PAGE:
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Hello.

I'm Mr. Langton.

Today, we're going to look at combining events and sample spaces.

All you're going to need is something to write with and something to write on.

Try and find a quite space where you won't be disturbed.

When you're ready, we'll begin.

We'll start with a try this activity.

Binh and Antoni are playing a game with two six-sided dice.

They roll both dice and add their results.

Who do you think has a better chance of winning? Binh will win the game if the dice add up to six, seven, eight or nine.

Antoni will win if the dice add up to anything else.

Pause the video.

Have a think about it.

See if you can work out who you think is going to win.

When you're ready, un-pause it.

We can go through it together.

You can pause in three, two, one.

When we're combining two events, such as rolling two dice, we can represent the probabilities in a sample space.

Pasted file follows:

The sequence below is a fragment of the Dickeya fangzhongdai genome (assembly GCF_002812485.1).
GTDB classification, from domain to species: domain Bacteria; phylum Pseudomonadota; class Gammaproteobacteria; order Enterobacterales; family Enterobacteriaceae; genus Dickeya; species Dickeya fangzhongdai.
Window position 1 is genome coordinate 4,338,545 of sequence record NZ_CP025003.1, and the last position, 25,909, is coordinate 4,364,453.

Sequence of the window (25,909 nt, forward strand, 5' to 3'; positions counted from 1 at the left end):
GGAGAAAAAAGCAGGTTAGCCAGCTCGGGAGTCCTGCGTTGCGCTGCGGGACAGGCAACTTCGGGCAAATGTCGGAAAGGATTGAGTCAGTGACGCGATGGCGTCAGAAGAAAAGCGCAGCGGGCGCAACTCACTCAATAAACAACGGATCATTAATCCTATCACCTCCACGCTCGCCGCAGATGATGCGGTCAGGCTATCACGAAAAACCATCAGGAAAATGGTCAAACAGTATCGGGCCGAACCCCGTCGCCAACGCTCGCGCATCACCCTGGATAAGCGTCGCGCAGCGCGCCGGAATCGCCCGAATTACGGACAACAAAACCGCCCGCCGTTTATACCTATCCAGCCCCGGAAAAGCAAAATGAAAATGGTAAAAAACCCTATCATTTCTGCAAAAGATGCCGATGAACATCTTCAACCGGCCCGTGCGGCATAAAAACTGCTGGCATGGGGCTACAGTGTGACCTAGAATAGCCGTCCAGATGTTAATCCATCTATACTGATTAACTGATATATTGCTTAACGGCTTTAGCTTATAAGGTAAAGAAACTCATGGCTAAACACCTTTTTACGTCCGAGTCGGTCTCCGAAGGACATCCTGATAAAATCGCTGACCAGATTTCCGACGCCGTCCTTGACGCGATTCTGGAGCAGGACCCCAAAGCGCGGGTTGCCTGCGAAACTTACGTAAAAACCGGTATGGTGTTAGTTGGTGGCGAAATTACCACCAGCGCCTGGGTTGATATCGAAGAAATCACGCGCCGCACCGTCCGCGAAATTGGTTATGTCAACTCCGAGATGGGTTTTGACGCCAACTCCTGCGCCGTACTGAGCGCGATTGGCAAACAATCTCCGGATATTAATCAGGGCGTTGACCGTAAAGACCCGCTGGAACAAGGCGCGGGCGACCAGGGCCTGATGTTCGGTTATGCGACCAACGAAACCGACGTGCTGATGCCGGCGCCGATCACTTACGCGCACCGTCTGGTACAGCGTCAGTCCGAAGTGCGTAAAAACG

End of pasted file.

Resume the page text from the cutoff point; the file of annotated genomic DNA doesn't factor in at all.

So first, we need to fill in all the results that can happen On the top, we've got the first dice.

Down the side, we've got the second dice.

So should the first and the second dice both roll as a one, then we'll score two points.

Should the first one be two and the second one be one, we'll score three points and so on like that.

For example, over here, in this square here, the first dice is five, the second one is three we've got a total of eight.

Now I'm going to cheat and just fill in the rest of them now.

There we go.

So that's all the possible scores that we can get.